Paolo Tullio on a gastronomic tour of Parma, Italy
I had a short trip to Italy this week, a kind of gastronomic tour with a plan to investigate prosciutto, pasta and Parmigiano cheese.
It's a curious fact that most countries have a gastronomic centre, an area where the food, for some reason, is better than it is elsewhere. In France, you could argue that Burgundy is that special area and in Italy there's not much doubt that the area for the best food is the Emilia.
This region of Italy lies at the southern edge of the Po Valley and encompasses such well known cities as Bologna and Parma. Just to prove the connection between the area and good food, Bologna's adjective - Bolognese - gave its name to what is probably the world's most ubiquitous pasta sauce, while Parma and its adjective - Parmigiano - gave its name to one of the world's great cheeses, to a dish of roasted vegetables, and of course, to cured ham.
There's a reason why these foods developed in the Emilia. It's one of the few areas of Italy that isn't mountainous, so there are plains and pasture. The farmers of the region were able to rear cows and therefore produce milk, and with milk came cheese. Cheesemaking has a by-product of whey which was traditionally fed to pigs. With pigs came hams, and with those two ingredients, plus butter and cream, you have the central core of Emilian cookery.
Parma is also home to one of Italy's longest established pasta factories, Barilla, whose distinctive blue packaging I've known since childhood. A few years ago, it outgrew its city centre premises and moved to the outskirts to a massive new plant that produces 1,500 tonnes of pasta every day. Watching giant machines turning out pasta by the mile put me in mind of the presses that turn out newsprint, with everything running at around 20 kilometers an hour.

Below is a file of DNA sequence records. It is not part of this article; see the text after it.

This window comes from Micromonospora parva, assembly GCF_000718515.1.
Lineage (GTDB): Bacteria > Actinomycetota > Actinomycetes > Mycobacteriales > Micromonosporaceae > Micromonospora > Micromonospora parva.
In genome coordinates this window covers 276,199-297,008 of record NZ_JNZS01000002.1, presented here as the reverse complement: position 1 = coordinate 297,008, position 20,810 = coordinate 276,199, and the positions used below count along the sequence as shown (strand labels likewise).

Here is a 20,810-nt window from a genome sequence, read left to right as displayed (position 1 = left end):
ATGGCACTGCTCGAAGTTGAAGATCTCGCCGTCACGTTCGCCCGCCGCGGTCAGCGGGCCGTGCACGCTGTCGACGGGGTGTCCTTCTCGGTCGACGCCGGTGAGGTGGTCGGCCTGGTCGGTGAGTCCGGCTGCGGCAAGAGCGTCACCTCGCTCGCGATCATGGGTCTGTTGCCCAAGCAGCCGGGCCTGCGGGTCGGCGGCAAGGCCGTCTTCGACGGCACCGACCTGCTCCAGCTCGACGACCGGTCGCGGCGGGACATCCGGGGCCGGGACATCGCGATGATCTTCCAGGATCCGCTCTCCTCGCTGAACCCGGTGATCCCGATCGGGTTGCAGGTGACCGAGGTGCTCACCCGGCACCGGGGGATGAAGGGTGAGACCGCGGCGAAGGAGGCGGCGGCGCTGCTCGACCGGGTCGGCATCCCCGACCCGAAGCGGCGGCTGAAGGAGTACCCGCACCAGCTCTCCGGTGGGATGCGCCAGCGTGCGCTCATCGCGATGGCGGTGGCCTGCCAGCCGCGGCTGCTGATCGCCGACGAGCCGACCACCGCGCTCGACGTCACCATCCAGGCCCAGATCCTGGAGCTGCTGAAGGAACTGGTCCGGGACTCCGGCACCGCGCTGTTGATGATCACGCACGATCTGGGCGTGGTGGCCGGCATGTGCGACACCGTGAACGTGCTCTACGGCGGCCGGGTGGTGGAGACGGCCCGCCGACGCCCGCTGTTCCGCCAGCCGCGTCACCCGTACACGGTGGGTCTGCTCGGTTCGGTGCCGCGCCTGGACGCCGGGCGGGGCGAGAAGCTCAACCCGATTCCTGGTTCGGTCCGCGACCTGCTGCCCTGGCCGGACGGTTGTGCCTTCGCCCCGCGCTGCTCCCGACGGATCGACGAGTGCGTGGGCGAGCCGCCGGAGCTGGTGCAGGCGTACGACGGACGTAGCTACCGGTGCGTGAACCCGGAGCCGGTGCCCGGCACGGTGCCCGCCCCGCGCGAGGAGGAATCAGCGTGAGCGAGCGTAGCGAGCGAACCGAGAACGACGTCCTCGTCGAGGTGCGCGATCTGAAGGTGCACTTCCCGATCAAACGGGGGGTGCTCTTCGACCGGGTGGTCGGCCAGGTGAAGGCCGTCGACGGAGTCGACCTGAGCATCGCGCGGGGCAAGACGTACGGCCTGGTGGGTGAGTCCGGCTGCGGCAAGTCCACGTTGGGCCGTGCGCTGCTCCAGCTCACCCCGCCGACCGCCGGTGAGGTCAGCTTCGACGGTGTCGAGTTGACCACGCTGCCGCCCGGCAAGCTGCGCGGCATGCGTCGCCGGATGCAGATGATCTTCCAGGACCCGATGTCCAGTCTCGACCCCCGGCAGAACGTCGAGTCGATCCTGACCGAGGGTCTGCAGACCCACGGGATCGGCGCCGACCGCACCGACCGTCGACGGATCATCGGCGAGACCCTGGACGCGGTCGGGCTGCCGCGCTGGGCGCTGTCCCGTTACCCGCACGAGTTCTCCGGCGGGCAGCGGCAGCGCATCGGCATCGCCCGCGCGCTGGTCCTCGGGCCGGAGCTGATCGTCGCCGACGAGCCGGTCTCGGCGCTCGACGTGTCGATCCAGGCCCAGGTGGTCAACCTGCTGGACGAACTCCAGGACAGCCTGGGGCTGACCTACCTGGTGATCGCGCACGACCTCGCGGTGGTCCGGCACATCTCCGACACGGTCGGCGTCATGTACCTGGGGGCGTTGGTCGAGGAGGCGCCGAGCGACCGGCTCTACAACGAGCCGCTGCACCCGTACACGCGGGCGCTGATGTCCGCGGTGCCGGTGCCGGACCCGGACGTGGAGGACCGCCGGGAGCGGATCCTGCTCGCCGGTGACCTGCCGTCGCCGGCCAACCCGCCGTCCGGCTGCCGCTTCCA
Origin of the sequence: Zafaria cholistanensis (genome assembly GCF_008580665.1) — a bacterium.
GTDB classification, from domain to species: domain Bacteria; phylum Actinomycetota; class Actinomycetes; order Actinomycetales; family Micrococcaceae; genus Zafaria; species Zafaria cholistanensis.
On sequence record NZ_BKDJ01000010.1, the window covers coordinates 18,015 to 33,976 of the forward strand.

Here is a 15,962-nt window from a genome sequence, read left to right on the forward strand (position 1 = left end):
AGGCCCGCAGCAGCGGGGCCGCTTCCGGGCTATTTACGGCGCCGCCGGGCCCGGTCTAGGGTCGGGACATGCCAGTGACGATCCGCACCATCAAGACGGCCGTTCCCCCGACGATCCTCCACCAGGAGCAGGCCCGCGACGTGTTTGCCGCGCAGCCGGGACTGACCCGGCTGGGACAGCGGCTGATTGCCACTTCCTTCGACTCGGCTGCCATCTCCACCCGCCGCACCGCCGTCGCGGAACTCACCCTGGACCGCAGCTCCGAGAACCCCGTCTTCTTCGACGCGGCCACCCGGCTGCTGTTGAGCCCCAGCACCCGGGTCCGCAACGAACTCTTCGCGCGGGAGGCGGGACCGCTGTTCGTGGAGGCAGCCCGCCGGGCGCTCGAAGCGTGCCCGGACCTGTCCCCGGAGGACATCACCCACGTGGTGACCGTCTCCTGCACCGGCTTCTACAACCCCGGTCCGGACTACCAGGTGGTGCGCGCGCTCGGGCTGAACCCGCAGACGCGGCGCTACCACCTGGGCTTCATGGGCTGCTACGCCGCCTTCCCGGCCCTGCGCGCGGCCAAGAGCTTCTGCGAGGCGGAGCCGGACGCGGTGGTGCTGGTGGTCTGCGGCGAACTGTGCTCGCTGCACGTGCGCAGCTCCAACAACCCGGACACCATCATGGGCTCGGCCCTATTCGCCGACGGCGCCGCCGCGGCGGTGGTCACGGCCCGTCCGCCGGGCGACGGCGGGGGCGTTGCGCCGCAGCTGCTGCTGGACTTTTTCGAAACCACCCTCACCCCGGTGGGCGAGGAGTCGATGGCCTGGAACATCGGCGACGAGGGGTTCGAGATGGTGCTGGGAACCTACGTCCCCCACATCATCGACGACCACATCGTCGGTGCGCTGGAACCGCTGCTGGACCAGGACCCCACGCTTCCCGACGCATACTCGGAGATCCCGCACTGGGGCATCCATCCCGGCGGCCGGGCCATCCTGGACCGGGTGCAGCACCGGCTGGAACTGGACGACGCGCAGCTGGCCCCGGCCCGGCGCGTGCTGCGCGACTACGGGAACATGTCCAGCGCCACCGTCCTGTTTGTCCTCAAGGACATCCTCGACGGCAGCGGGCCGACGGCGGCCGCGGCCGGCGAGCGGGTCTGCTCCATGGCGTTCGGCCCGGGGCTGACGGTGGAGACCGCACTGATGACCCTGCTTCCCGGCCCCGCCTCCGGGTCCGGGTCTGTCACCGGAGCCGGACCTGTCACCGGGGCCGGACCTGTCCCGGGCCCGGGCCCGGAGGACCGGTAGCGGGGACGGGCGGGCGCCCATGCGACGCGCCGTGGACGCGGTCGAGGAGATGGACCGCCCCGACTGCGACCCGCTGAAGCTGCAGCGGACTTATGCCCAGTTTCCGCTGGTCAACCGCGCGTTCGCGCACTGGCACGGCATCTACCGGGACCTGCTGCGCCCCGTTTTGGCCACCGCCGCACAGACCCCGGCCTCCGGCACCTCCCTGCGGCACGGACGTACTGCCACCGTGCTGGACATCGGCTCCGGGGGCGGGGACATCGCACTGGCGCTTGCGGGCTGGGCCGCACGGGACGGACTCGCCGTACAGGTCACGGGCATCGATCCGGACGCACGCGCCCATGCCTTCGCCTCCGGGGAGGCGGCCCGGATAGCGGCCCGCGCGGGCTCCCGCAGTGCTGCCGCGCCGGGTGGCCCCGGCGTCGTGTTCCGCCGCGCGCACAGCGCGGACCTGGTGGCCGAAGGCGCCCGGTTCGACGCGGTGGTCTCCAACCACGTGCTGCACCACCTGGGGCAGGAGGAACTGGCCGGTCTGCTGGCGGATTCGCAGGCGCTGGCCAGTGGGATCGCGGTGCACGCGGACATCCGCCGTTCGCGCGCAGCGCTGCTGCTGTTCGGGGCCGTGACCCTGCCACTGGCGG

These days, Parma-ham producers tend to be big businesses, but small, artisan producers can still be found. I went to visit Rosa dell' Angelo, a small artisan producer who makes two kinds of ham - the classic Parma ham with the crown logo, and a ham made from free-range black pigs.
This last ham has a lot in common with the Spanish Iberico, except that here the pigs are reared outdoors their entire life, rather than just the last six months. The resulting ham is like Iberico - delicious, dark and expensive.
Gastronomy has had a long history in Parma, so it's not surprising that the Academia Barilla, a centre for the propagation of gastronomy, is housed now where the factory once was. It has several state-of-the-art kitchens for demonstrations and a large auditorium for lectures, as well as a huge library of books on food and cooking, some as early as the 15th Century.
Parma's city centre is filled with good restaurants, but on the advice of Barilla's Eleonora Allegri we went to the outskirts to find Le Viole, a restaurant renowned for its innovative food.
Set just back from the road in a small farmhouse, Le Viole is welcoming and comfortable. We were four - Eleonora, her friend Eleonora, Marian Kenny and me.